In an opinion piece for Computer World, Bruce Schneier lists a few lessons we can learn from the Witty Worm
Twelve thousand machines was the entire vulnerable and exposed population, and Witty infected them all - worldwide - in 45 minutes. It’s the first worm that quickly corrupted a small population.
It was less than 700 bytes long. It used a random-number generator to spread itself, avoiding many of the problems that plagued previous worms. It spread by sending itself to random IP addresses with random destination ports, a trick that made it easier to sneak through firewalls. It was - and this is a very big deal - bug-free. This strongly implies that the worm was tested before release.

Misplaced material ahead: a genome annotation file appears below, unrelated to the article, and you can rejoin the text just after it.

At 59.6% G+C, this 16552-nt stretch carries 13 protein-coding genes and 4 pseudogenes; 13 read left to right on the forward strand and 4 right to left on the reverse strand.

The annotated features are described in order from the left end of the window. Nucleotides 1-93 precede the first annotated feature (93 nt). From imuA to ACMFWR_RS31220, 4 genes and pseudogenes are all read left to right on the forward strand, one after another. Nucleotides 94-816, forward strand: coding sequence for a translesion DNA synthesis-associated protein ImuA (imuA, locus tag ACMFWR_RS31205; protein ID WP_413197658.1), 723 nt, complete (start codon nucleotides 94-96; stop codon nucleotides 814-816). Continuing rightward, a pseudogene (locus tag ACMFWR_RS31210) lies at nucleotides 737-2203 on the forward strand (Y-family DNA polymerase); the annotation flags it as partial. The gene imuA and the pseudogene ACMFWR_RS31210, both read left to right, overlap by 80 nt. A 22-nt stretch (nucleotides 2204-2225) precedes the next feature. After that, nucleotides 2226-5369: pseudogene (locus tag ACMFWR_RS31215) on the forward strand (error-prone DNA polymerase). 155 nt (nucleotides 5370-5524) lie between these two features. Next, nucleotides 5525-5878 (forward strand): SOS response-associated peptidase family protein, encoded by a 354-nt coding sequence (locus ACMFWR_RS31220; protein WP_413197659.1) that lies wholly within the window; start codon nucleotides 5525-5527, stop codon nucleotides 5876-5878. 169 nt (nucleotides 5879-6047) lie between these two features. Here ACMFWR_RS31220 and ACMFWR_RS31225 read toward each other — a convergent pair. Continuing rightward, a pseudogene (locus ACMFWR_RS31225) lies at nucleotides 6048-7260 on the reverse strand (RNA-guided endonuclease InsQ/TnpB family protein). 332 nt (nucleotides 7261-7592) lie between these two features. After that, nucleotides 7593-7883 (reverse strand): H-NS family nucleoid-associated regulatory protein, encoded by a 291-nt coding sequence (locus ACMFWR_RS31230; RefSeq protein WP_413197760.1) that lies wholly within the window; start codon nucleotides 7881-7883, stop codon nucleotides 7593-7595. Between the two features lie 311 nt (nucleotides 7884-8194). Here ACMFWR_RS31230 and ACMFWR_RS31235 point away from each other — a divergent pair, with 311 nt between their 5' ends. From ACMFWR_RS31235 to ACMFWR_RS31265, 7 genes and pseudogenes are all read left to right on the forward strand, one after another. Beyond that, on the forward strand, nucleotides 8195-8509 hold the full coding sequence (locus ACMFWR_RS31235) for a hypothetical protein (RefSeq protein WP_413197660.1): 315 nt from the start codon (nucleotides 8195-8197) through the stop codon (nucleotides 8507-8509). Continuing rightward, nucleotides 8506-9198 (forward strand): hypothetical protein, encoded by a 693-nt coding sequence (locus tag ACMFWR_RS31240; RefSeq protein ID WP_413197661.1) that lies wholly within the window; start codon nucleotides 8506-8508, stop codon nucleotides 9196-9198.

Bruce finished his opinion piece on this note:
Witty represents a new chapter in malware. If it had used common Windows vulnerabilities to spread, it would have been the most damaging worm we have seen yet. Worm writers learn from each other, and we have to assume that other worm writers have seen the disassembled code and will reuse it in future worms. Even worse, Witty’s author is still unknown and at large - and we have to assume that he’s going to do this kind of thing again.
We need to consider that current worms plaguing the Windows System are written by incompetent programmers; how will Windows fare when a more competent programmer like the Witty Worm programmer steps up to bat?
via Rafe Colburn